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‘FKF has made major football strides despite Stars setback, says coach Muhidin’

By , People Daily Digital
Monday, October 25th, 2021 20:37 | 2 mins read
Coach Twahhir Muhiddin conducting a coaching course in Mombasa last week. Photo/PD/BONFACE MSANGI

Veteran coach Twahir Muhiddin has broken his silence on the failure of the national men’s team, Harambee Stars, to qualify for the 2022 Qatar World Cup, saying that the current office bearers must not be judged by the team’s results, but by the “massive gains” the sport has achieved since 2016.

Muhiddin’s comments come on the backdrop of scathing attacks directed at football administrators after Kenya were eliminated from the World Cup campaign following two back-to-back losses to Mali.

“Football is not just about Harambee Stars. To be honest we have had serious gains in Kenyan football since 2016 when Nick Mwendwa and his team took over. The initiative taken by FKF on strengthening the structures is great. 

For instance in coaching, we have gone to train coaches at places like Turkana, Marsabit, Samburu, Garissa and as we speak I’m currently conducting a coaching clinic deep in Kilifi. 

“These are places that had been neglected for many years, no one even thought that football could be played in such areas,” Muhiddin told People Sport.

He added: “Having national teams in different age groups starting from under-15, under-17, under-20 and under-23 is historical in Kenya.

“We tried using the current structures that were introduced in 1978 by German coach Bernhard Zgol and players from his under-17 side, the likes of Austin Oduor, Abbas Magongo and George Fundi were the ones that helped us qualify for the 1990 Africa Cup of Nations in Algeria, when Mohammed Kheri and myself were in charge of the national team, so there are no shortcuts.”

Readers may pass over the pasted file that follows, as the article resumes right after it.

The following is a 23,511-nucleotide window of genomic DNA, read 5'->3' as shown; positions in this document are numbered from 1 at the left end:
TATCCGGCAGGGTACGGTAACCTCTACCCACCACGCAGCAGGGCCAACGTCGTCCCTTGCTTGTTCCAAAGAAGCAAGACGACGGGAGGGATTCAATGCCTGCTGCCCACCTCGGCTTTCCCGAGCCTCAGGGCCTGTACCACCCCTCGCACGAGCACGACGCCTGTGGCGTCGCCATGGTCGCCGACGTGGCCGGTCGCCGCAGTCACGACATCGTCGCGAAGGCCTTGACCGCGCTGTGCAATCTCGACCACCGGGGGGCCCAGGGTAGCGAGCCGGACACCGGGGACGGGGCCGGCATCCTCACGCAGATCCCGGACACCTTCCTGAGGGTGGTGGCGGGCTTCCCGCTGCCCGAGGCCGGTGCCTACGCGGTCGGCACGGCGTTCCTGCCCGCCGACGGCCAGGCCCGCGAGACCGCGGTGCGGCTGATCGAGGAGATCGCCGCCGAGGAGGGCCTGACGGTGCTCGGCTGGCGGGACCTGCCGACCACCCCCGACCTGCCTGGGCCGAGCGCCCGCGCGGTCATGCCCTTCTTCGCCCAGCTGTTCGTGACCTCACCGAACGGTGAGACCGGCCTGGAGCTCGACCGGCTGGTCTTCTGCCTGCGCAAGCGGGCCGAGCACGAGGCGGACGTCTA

FKF Kiambu branch chairman John Kamau supported Muhiddin’s sentiments, saying the country has also made huge strides in women’s football, coaching and referees training.

“Currently we have free coaches and referee training. Referees’ promotions are also done purely on merit unlike before.

Referee David Waweru could not be promoted during the previous regime, but he has now grown tremendously and is now among the best in the continent,” Kamau said.

He added: “So far the federation has had two sets of Fifa referees coaching courses that trained 4,000 coaches in every county, while women’s football has two leagues that are run professionally. 

“This is the reason why Fifa has picked Kenya to be the epitome of Fifa women programmes.

National teams’ organisation is at a different level. There are no dissenting voices as well from any county countrywide in regards to mismanagement of the sport.”

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